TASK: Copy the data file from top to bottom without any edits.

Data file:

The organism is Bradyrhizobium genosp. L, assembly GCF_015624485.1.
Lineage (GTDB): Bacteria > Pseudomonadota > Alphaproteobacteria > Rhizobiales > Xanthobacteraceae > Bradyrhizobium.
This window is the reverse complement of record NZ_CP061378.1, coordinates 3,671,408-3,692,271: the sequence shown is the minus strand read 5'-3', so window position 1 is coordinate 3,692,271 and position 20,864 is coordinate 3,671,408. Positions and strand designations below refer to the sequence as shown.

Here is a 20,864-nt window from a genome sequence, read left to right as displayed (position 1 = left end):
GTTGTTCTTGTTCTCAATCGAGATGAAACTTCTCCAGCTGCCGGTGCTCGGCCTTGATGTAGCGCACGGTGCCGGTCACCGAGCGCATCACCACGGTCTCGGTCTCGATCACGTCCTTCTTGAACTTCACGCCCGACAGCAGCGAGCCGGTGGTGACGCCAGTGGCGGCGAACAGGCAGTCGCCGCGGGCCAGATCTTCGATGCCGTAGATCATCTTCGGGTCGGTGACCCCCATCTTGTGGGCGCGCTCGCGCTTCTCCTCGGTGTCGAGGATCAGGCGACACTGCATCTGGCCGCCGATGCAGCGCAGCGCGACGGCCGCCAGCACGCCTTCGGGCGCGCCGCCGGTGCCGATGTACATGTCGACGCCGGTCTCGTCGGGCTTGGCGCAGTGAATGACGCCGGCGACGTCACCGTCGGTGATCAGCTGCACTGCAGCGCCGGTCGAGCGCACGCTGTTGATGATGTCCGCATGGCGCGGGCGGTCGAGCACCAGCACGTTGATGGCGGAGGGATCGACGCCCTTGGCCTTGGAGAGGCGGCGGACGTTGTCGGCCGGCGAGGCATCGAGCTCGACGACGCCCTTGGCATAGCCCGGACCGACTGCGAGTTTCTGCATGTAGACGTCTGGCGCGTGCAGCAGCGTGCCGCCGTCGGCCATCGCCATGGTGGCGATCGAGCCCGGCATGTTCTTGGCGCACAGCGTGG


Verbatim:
The organism is Bradyrhizobium genosp. L, assembly GCF_015624485.1.
Lineage (GTDB): Bacteria > Pseudomonadota > Alphaproteobacteria > Rhizobiales > Xanthobacteraceae > Bradyrhizobium.
This window is the reverse complement of record NZ_CP061378.1, coordinates 3,671,408-3,692,271: the sequence shown is the minus strand read 5'-3', so window position 1 is coordinate 3,692,271 and position 20,864 is coordinate 3,671,408. Positions and strand designations below refer to the sequence as shown.

Here is a 20,864-nt window from a genome sequence, read left to right as displayed (position 1 = left end):
GTTGTTCTTGTTCTCAATCGAGATGAAACTTCTCCAGCTGCCGGTGCTCGGCCTTGATGTAGCGCACGGTGCCGGTCACCGAGCGCATCACCACGGTCTCGGTCTCGATCACGTCCTTCTTGAACTTCACGCCCGACAGCAGCGAGCCGGTGGTGACGCCAGTGGCGGCGAACAGGCAGTCGCCGCGGGCCAGATCTTCGATGCCGTAGATCATCTTCGGGTCGGTGACCCCCATCTTGTGGGCGCGCTCGCGCTTCTCCTCGGTGTCGAGGATCAGGCGACACTGCATCTGGCCGCCGATGCAGCGCAGCGCGACGGCCGCCAGCACGCCTTCGGGCGCGCCGCCGGTGCCGATGTACATGTCGACGCCGGTCTCGTCGGGCTTGGCGCAGTGAATGACGCCGGCGACGTCACCGTCGGTGATCAGCTGCACTGCAGCGCCGGTCGAGCGCACGCTGTTGATGATGTCCGCATGGCGCGGGCGGTCGAGCACCAGCACGTTGATGGCGGAGGGATCGACGCCCTTGGCCTTGGAGAGGCGGCGGACGTTGTCGGCCGGCGAGGCATCGAGCTCGACGACGCCCTTGGCATAGCCCGGACCGACTGCGAGTTTCTGCATGTAGACGTCTGGCGCGTGCAGCAGCGTGCCGCCGTCGGCCATCGCCATGGTGGCGATCGAGCCCGGCATGTTCTTGGCGCACAGCGTGG